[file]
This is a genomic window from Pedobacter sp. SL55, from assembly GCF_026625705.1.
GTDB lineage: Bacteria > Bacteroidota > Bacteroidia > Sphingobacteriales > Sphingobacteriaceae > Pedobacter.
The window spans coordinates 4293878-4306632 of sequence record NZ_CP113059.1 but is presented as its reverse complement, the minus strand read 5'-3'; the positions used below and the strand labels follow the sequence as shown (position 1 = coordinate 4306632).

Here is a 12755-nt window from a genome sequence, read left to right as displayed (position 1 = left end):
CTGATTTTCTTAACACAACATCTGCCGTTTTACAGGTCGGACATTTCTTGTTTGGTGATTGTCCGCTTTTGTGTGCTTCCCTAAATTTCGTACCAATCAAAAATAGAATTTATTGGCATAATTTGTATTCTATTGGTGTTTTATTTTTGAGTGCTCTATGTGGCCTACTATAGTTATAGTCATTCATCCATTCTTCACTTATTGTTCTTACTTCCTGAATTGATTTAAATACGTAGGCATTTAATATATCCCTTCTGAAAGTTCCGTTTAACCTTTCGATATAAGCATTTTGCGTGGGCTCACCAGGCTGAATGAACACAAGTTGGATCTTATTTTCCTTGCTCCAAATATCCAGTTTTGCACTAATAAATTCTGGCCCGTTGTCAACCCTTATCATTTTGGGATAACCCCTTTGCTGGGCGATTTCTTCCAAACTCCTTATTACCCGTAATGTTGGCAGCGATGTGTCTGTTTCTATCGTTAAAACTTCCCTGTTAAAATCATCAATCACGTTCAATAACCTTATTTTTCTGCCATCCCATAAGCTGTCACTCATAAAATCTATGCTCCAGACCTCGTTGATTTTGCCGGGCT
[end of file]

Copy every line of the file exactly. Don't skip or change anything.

This is a genomic window from Pedobacter sp. SL55, from assembly GCF_026625705.1.
GTDB lineage: Bacteria > Bacteroidota > Bacteroidia > Sphingobacteriales > Sphingobacteriaceae > Pedobacter.
The window spans coordinates 4293878-4306632 of sequence record NZ_CP113059.1 but is presented as its reverse complement, the minus strand read 5'-3'; the positions used below and the strand labels follow the sequence as shown (position 1 = coordinate 4306632).

Here is a 12755-nt window from a genome sequence, read left to right as displayed (position 1 = left end):
CTGATTTTCTTAACACAACATCTGCCGTTTTACAGGTCGGACATTTCTTGTTTGGTGATTGTCCGCTTTTGTGTGCTTCCCTAAATTTCGTACCAATCAAAAATAGAATTTATTGGCATAATTTGTATTCTATTGGTGTTTTATTTTTGAGTGCTCTATGTGGCCTACTATAGTTATAGTCATTCATCCATTCTTCACTTATTGTTCTTACTTCCTGAATTGATTTAAATACGTAGGCATTTAATATATCCCTTCTGAAAGTTCCGTTTAACCTTTCGATATAAGCATTTTGCGTGGGCTCACCAGGCTGAATGAACACAAGTTGGATCTTATTTTCCTTGCTCCAAATATCCAGTTTTGCACTAATAAATTCTGGCCCGTTGTCAACCCTTATCATTTTGGGATAACCCCTTTGCTGGGCGATTTCTTCCAAACTCCTTATTACCCGTAATGTTGGCAGCGATGTGTCTGTTTCTATCGTTAAAACTTCCCTGTTAAAATCATCAATCACGTTCAATAACCTTATTTTTCTGCCATCCCATAAGCTGTCACTCATAAAATCTATGCTCCAGACCTCGTTGATTTTGCCGGGCT